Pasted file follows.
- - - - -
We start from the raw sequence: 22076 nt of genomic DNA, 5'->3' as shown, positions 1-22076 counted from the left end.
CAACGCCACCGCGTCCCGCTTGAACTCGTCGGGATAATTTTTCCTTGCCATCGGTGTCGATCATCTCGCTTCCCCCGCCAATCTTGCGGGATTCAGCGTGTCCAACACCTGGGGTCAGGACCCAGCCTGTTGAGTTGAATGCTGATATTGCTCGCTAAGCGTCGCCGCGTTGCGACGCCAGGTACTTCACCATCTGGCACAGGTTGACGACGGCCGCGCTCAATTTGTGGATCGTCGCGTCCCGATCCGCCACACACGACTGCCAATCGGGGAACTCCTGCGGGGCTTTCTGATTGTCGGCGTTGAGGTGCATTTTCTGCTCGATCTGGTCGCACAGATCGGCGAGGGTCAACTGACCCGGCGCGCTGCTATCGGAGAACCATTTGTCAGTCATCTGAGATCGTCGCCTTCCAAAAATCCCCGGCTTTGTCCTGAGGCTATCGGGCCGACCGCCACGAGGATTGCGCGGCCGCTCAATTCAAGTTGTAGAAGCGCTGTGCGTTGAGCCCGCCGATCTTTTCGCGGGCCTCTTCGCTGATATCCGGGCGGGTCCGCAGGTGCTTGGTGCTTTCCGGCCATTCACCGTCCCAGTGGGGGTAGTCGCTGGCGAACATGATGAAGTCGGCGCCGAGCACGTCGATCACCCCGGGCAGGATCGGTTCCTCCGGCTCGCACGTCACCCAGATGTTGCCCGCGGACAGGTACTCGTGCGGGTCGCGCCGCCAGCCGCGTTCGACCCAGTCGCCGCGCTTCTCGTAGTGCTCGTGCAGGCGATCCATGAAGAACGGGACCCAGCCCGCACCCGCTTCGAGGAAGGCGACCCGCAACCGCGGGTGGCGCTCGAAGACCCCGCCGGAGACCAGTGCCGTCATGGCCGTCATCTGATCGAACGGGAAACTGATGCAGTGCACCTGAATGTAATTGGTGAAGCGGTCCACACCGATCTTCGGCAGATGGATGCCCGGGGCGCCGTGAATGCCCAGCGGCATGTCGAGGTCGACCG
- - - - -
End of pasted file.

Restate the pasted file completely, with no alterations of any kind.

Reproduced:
We start from the raw sequence: 22076 nt of genomic DNA, 5'->3' as shown, positions 1-22076 counted from the left end.
CAACGCCACCGCGTCCCGCTTGAACTCGTCGGGATAATTTTTCCTTGCCATCGGTGTCGATCATCTCGCTTCCCCCGCCAATCTTGCGGGATTCAGCGTGTCCAACACCTGGGGTCAGGACCCAGCCTGTTGAGTTGAATGCTGATATTGCTCGCTAAGCGTCGCCGCGTTGCGACGCCAGGTACTTCACCATCTGGCACAGGTTGACGACGGCCGCGCTCAATTTGTGGATCGTCGCGTCCCGATCCGCCACACACGACTGCCAATCGGGGAACTCCTGCGGGGCTTTCTGATTGTCGGCGTTGAGGTGCATTTTCTGCTCGATCTGGTCGCACAGATCGGCGAGGGTCAACTGACCCGGCGCGCTGCTATCGGAGAACCATTTGTCAGTCATCTGAGATCGTCGCCTTCCAAAAATCCCCGGCTTTGTCCTGAGGCTATCGGGCCGACCGCCACGAGGATTGCGCGGCCGCTCAATTCAAGTTGTAGAAGCGCTGTGCGTTGAGCCCGCCGATCTTTTCGCGGGCCTCTTCGCTGATATCCGGGCGGGTCCGCAGGTGCTTGGTGCTTTCCGGCCATTCACCGTCCCAGTGGGGGTAGTCGCTGGCGAACATGATGAAGTCGGCGCCGAGCACGTCGATCACCCCGGGCAGGATCGGTTCCTCCGGCTCGCACGTCACCCAGATGTTGCCCGCGGACAGGTACTCGTGCGGGTCGCGCCGCCAGCCGCGTTCGACCCAGTCGCCGCGCTTCTCGTAGTGCTCGTGCAGGCGATCCATGAAGAACGGGACCCAGCCCGCACCCGCTTCGAGGAAGGCGACCCGCAACCGCGGGTGGCGCTCGAAGACCCCGCCGGAGACCAGTGCCGTCATGGCCGTCATCTGATCGAACGGGAAACTGATGCAGTGCACCTGAATGTAATTGGTGAAGCGGTCCACACCGATCTTCGGCAGATGGATGCCCGGGGCGCCGTGAATGCCCAGCGGCATGTCGAGGTCGACCG